• I bought a new laptop in 2008, which is why miscellaneous expenses spiked.
  • My "Gifts Given" expenses were high in some years because I bought my mother plane tickets at a point when she was separated from my father and having a hard time making ends meet.
  • I took a big vacation in 2008, and another significant trip in 2004. My travel budget was also affected by the end of an international long-distance relationship in 2007.
  • In 2008 I started spending more and more time with a new, local sweetie. We tend to alternate paying for things kind of haphazardly, which has blurred the line between grocery and restaurant expenses and some household stuff, even though we don't live together.
  • My medical expenses have increased gradually over the 7 years, mainly due to higher health insurance costs for what's not covered by my employer.
But here's the best part: the bottom line. That differential between income and expenses is all savings that went into my 401k and other savings and investments accounts (and this time I DID include all the the one-time condo purchase expenses, including about $75,000 that went into home equity, so I still "have" some of that money in a different way).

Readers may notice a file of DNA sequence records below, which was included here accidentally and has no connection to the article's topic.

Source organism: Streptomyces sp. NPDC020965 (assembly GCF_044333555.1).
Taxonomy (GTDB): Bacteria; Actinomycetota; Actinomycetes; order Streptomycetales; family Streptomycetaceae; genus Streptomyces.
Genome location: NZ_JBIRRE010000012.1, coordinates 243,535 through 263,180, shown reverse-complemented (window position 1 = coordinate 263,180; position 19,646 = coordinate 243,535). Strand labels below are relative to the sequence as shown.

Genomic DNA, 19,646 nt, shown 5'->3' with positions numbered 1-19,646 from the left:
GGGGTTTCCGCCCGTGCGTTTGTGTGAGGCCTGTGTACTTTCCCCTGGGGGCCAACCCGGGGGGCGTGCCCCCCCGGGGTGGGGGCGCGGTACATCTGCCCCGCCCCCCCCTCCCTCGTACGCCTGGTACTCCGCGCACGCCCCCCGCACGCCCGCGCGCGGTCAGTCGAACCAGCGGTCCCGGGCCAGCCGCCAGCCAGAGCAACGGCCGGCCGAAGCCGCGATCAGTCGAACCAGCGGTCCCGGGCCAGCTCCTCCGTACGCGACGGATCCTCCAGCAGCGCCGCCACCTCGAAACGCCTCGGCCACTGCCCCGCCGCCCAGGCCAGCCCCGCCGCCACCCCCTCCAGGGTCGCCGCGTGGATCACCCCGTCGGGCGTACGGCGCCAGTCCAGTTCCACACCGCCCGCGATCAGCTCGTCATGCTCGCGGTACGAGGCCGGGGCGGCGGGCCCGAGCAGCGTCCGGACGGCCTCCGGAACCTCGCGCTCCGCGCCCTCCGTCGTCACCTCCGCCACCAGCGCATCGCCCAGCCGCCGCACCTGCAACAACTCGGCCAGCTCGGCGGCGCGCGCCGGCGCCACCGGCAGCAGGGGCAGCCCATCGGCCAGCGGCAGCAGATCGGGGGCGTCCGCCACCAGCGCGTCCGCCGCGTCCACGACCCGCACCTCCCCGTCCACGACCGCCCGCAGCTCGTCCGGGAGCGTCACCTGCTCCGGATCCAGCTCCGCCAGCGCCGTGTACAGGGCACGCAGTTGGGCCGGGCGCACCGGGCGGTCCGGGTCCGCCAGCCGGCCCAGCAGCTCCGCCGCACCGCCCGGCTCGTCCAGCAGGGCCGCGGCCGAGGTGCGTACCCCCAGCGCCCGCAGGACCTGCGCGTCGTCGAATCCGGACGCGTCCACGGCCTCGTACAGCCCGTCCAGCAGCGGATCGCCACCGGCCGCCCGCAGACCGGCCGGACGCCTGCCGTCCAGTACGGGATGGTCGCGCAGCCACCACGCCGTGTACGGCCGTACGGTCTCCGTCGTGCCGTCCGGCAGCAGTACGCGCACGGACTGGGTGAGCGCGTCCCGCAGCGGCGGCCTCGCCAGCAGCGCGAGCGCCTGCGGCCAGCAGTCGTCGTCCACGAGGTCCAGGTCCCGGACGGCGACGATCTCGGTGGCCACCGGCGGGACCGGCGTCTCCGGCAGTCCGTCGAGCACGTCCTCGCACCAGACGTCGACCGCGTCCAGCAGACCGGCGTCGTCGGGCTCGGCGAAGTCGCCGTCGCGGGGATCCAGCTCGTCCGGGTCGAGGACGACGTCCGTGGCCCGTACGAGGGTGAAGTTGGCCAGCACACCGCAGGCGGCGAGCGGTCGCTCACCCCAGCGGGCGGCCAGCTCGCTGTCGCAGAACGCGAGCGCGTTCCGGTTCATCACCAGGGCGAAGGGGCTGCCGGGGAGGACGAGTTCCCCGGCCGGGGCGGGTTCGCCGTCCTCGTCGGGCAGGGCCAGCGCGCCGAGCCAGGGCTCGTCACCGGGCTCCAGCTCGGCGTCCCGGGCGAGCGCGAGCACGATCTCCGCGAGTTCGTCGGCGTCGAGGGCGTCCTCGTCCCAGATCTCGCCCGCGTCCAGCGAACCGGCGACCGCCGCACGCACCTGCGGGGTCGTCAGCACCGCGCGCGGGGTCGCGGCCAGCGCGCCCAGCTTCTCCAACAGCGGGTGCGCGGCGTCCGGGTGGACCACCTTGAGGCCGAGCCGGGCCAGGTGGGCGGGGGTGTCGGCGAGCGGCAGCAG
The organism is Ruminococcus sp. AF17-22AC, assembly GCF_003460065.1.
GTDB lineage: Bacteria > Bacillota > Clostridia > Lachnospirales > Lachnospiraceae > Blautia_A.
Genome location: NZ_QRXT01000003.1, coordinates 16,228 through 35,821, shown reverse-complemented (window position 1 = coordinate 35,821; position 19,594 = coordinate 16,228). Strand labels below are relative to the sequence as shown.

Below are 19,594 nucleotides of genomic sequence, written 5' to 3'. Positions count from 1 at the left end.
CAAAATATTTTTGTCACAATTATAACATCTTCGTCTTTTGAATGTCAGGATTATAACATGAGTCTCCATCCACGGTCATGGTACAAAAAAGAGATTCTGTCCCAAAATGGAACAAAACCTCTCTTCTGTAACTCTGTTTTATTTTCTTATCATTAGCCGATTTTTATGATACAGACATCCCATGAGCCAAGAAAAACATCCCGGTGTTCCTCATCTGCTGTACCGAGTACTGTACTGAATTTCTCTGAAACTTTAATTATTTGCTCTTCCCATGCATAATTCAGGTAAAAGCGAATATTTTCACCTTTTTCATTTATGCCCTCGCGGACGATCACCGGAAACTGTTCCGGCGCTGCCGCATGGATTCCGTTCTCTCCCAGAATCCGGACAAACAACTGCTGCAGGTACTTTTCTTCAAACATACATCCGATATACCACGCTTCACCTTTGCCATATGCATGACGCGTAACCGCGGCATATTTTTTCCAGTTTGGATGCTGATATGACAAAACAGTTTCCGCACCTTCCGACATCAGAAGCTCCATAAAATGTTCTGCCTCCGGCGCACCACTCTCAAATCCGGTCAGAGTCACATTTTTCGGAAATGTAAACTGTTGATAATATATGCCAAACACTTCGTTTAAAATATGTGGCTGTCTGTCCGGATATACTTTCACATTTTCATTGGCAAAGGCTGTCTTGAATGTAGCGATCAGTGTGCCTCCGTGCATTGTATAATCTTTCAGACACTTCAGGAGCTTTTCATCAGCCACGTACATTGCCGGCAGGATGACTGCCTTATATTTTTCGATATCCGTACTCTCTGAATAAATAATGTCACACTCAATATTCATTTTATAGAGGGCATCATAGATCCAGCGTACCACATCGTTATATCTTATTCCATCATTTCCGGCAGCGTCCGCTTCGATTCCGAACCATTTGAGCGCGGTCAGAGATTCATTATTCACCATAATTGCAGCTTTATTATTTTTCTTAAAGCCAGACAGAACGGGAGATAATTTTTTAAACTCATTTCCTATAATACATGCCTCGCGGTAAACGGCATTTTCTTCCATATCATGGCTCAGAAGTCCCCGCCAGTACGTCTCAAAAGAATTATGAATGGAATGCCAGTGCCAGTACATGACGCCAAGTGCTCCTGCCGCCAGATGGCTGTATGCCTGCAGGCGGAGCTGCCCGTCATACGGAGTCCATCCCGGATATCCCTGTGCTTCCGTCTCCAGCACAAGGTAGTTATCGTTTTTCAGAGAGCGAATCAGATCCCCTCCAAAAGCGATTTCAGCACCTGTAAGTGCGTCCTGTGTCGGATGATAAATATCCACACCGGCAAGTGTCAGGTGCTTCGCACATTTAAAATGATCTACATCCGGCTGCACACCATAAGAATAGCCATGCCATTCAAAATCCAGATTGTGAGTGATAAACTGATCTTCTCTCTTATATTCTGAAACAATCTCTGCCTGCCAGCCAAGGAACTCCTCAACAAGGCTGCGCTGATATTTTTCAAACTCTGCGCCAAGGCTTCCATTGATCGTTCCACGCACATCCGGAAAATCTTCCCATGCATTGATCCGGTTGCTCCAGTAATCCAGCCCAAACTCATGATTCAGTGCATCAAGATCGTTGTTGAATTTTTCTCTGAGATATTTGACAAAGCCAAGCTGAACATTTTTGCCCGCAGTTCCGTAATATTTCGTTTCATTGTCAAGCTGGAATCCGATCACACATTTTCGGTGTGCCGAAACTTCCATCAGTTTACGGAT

It's great to be able to say that I saved more in 2009 than I ever have before:

2003 $27,558
2004 $34,664
2005 $5,210
2006 $-13,429
2007 $29,699
2008 $35,559
2009 $43,214

I'm sure I'll keep staring at all this data and digging into individual years and categories to see more detail-- it is weirdly fascinating! The whole thing was fun to pull together and I highly recommend that you try it for yourself!


Crystal said...

Impressive! I only have our data for the last 3 years and not in this much rock!

MtnMama said...